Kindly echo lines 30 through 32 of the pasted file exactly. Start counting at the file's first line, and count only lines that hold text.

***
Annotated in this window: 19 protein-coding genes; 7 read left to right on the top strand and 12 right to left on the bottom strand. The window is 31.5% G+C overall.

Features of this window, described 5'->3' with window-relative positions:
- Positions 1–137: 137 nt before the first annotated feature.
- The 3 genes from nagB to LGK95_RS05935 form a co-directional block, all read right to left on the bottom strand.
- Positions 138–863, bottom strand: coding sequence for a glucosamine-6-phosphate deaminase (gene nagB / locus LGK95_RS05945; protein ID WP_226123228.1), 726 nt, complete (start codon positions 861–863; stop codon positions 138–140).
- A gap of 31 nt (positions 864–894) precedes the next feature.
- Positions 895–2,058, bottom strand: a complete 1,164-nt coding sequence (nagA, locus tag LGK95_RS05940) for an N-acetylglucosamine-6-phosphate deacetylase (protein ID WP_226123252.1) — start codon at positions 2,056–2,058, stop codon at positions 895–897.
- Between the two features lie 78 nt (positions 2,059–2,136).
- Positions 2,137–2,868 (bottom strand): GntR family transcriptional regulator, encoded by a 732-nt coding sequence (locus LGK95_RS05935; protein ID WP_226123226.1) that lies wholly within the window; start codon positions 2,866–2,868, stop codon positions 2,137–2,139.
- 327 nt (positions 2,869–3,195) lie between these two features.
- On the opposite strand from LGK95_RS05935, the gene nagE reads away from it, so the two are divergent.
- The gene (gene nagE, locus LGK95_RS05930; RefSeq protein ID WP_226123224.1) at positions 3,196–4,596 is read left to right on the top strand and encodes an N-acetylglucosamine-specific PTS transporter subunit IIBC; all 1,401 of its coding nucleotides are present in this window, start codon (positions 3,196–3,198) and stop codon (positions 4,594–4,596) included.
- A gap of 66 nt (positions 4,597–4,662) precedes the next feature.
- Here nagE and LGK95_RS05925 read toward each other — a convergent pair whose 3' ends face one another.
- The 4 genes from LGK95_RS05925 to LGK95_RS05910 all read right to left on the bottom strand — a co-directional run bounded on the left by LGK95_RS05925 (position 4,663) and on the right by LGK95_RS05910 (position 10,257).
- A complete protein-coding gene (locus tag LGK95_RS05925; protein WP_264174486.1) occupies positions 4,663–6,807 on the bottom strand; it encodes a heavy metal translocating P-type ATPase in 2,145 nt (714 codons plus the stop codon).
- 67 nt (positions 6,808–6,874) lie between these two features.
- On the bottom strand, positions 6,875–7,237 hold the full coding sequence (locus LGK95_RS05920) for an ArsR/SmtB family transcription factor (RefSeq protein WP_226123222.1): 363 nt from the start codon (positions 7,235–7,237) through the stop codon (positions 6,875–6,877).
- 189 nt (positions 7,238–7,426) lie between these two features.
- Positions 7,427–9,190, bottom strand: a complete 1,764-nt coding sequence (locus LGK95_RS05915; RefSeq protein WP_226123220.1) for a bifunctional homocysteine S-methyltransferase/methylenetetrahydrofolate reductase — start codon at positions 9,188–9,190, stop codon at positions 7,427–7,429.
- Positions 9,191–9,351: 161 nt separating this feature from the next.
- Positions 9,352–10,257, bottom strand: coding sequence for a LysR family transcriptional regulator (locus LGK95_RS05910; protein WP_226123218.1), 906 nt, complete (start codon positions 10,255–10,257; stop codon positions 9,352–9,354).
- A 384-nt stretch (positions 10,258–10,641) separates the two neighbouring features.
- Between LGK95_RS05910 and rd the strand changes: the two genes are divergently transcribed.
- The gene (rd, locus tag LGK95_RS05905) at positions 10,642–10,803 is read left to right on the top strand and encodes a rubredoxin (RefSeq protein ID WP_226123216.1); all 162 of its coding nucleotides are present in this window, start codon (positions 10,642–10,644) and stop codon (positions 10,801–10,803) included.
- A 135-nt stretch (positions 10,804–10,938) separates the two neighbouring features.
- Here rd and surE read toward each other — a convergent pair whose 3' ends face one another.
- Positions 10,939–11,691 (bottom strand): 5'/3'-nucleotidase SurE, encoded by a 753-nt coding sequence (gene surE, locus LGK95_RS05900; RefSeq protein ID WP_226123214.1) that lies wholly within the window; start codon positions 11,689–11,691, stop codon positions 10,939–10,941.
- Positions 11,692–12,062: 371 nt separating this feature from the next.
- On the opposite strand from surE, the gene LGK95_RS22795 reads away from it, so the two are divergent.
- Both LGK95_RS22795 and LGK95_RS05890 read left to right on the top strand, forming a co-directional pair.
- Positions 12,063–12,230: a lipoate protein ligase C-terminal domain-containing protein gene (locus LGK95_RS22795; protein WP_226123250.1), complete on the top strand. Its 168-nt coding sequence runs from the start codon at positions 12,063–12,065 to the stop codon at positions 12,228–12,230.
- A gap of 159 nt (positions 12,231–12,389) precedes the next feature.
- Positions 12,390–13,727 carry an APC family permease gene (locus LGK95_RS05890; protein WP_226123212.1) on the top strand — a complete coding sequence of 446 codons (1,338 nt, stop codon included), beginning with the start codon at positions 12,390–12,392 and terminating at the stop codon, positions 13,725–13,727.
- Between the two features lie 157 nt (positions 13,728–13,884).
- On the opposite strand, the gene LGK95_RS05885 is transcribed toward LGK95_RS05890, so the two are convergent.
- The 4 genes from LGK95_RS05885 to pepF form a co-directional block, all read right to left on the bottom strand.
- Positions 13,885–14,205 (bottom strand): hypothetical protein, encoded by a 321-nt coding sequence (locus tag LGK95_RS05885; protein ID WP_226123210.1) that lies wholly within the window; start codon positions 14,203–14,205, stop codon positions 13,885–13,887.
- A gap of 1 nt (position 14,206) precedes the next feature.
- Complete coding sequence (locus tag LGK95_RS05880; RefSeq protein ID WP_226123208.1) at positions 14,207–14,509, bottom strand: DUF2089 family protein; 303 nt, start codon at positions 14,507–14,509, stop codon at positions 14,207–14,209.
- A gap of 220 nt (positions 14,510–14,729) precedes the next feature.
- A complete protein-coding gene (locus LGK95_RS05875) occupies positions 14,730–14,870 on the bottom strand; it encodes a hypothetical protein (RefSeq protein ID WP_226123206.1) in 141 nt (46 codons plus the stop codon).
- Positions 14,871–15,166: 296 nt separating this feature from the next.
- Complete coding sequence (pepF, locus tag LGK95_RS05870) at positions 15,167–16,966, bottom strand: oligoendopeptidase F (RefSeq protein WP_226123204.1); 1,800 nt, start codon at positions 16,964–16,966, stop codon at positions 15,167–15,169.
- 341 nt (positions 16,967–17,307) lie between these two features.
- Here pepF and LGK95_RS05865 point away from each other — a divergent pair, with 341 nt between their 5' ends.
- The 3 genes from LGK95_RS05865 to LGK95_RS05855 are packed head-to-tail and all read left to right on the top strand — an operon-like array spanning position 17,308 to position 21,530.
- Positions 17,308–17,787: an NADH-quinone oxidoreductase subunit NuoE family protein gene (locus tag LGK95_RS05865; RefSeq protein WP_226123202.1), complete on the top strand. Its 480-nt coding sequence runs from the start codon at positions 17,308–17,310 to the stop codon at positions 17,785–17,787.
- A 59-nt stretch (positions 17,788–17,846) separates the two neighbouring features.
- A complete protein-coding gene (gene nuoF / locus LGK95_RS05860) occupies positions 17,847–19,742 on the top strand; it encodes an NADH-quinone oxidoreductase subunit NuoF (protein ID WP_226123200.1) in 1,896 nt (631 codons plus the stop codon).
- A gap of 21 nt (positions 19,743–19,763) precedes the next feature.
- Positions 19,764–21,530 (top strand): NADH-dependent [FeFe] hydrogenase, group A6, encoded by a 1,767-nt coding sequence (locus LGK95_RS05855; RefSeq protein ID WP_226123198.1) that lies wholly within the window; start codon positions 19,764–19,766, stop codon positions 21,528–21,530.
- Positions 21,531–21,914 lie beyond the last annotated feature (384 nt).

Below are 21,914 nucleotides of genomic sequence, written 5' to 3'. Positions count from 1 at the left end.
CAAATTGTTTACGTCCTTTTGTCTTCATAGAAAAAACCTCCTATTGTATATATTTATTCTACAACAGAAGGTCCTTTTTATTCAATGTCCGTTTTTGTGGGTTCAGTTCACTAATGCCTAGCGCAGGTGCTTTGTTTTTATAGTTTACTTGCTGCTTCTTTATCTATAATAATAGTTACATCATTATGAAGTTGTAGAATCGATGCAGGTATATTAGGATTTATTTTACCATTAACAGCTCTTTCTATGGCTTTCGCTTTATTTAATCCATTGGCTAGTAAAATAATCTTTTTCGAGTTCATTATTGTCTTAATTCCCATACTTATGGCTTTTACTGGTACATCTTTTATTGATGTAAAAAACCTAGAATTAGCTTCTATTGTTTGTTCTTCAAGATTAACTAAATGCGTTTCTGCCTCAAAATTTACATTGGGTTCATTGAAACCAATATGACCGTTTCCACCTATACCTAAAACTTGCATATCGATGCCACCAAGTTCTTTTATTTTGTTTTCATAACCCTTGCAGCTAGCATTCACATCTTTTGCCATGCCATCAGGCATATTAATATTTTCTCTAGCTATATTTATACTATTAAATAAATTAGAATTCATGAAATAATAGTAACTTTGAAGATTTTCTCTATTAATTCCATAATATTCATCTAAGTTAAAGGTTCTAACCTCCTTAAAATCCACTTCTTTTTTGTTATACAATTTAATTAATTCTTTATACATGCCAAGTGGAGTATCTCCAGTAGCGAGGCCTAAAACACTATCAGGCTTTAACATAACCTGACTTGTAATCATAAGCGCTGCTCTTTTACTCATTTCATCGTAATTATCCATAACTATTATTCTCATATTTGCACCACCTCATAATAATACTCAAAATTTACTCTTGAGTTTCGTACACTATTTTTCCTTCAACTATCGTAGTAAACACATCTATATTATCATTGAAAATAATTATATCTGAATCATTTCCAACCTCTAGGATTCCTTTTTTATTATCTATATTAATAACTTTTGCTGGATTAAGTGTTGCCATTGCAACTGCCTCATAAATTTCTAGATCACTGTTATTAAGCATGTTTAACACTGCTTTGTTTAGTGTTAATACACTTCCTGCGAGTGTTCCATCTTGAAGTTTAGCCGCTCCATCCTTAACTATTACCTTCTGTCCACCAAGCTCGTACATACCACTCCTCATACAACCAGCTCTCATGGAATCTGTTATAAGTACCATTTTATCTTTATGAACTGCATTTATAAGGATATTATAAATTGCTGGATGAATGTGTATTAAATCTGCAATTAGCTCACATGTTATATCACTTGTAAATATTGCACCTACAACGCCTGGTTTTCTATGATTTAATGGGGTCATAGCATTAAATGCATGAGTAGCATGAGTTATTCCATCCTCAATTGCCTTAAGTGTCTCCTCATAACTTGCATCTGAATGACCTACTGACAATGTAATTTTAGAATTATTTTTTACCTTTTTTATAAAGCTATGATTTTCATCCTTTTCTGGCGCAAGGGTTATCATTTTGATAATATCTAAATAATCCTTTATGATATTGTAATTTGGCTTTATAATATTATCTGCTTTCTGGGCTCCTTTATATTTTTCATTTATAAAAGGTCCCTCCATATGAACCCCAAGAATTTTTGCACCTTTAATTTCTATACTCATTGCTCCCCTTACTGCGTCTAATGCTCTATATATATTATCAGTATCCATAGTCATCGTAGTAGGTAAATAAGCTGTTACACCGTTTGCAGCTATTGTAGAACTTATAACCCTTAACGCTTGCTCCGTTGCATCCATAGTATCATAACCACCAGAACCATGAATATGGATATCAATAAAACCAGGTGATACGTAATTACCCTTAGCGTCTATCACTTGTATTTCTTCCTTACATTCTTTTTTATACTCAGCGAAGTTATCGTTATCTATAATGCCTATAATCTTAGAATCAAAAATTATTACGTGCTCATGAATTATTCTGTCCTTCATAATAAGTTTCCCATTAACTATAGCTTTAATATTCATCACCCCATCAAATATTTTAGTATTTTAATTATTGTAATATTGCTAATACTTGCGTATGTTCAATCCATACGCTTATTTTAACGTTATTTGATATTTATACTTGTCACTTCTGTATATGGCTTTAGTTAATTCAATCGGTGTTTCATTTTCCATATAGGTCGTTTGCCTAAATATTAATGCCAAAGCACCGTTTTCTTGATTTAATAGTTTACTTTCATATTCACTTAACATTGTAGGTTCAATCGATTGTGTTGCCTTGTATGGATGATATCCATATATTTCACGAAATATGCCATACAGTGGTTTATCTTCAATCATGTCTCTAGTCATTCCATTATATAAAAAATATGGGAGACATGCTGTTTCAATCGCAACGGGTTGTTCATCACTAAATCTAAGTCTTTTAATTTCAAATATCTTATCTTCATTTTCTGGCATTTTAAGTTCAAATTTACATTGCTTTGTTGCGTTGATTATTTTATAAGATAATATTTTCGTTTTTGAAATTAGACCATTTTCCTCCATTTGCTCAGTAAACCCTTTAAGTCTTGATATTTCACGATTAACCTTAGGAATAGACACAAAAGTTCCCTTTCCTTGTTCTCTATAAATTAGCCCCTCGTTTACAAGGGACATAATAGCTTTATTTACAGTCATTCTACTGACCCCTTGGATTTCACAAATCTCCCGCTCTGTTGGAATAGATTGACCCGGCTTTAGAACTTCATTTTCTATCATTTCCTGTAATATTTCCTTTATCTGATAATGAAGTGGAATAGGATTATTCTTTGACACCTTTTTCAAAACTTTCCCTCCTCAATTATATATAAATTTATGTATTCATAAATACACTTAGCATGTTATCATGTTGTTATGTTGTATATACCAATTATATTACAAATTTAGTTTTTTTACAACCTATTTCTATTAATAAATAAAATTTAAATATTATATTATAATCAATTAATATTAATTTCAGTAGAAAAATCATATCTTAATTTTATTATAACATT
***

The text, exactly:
- On the opposite strand from surE, the gene LGK95_RS22795 reads away from it, so the two are divergent.
- Both LGK95_RS22795 and LGK95_RS05890 read left to right on the top strand, forming a co-directional pair.
- Positions 12,063–12,230: a lipoate protein ligase C-terminal domain-containing protein gene (locus LGK95_RS22795; protein WP_226123250.1), complete on the top strand. Its 168-nt coding sequence runs from the start codon at positions 12,063–12,065 to the stop codon at positions 12,228–12,230.